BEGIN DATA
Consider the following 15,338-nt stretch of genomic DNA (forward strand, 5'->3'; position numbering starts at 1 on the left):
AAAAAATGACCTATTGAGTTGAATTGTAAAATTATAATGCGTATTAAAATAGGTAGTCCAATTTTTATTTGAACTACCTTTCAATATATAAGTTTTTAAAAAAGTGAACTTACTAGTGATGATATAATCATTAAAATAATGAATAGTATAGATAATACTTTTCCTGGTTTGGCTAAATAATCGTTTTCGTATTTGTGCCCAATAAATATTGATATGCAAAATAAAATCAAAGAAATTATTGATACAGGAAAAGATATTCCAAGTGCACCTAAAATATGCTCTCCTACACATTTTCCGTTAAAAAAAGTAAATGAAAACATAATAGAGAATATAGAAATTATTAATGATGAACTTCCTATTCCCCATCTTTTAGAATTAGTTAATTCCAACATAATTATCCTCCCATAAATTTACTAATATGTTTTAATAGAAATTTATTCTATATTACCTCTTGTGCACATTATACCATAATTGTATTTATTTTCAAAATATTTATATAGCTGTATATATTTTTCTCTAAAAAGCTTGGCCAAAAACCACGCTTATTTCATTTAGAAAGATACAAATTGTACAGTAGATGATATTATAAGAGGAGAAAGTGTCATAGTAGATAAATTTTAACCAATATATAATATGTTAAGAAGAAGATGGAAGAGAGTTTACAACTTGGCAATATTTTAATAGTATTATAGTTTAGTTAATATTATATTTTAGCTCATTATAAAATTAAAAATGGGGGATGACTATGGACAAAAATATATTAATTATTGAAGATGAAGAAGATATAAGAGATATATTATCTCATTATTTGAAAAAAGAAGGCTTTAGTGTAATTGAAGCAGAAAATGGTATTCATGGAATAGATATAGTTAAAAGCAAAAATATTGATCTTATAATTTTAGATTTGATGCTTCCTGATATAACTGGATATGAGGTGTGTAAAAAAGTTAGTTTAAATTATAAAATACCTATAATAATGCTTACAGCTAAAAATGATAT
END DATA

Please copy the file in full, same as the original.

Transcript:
Consider the following 15,338-nt stretch of genomic DNA (forward strand, 5'->3'; position numbering starts at 1 on the left):
AAAAAATGACCTATTGAGTTGAATTGTAAAATTATAATGCGTATTAAAATAGGTAGTCCAATTTTTATTTGAACTACCTTTCAATATATAAGTTTTTAAAAAAGTGAACTTACTAGTGATGATATAATCATTAAAATAATGAATAGTATAGATAATACTTTTCCTGGTTTGGCTAAATAATCGTTTTCGTATTTGTGCCCAATAAATATTGATATGCAAAATAAAATCAAAGAAATTATTGATACAGGAAAAGATATTCCAAGTGCACCTAAAATATGCTCTCCTACACATTTTCCGTTAAAAAAAGTAAATGAAAACATAATAGAGAATATAGAAATTATTAATGATGAACTTCCTATTCCCCATCTTTTAGAATTAGTTAATTCCAACATAATTATCCTCCCATAAATTTACTAATATGTTTTAATAGAAATTTATTCTATATTACCTCTTGTGCACATTATACCATAATTGTATTTATTTTCAAAATATTTATATAGCTGTATATATTTTTCTCTAAAAAGCTTGGCCAAAAACCACGCTTATTTCATTTAGAAAGATACAAATTGTACAGTAGATGATATTATAAGAGGAGAAAGTGTCATAGTAGATAAATTTTAACCAATATATAATATGTTAAGAAGAAGATGGAAGAGAGTTTACAACTTGGCAATATTTTAATAGTATTATAGTTTAGTTAATATTATATTTTAGCTCATTATAAAATTAAAAATGGGGGATGACTATGGACAAAAATATATTAATTATTGAAGATGAAGAAGATATAAGAGATATATTATCTCATTATTTGAAAAAAGAAGGCTTTAGTGTAATTGAAGCAGAAAATGGTATTCATGGAATAGATATAGTTAAAAGCAAAAATATTGATCTTATAATTTTAGATTTGATGCTTCCTGATATAACTGGATATGAGGTGTGTAAAAAAGTTAGTTTAAATTATAAAATACCTATAATAATGCTTACAGCTAAAAATGATAT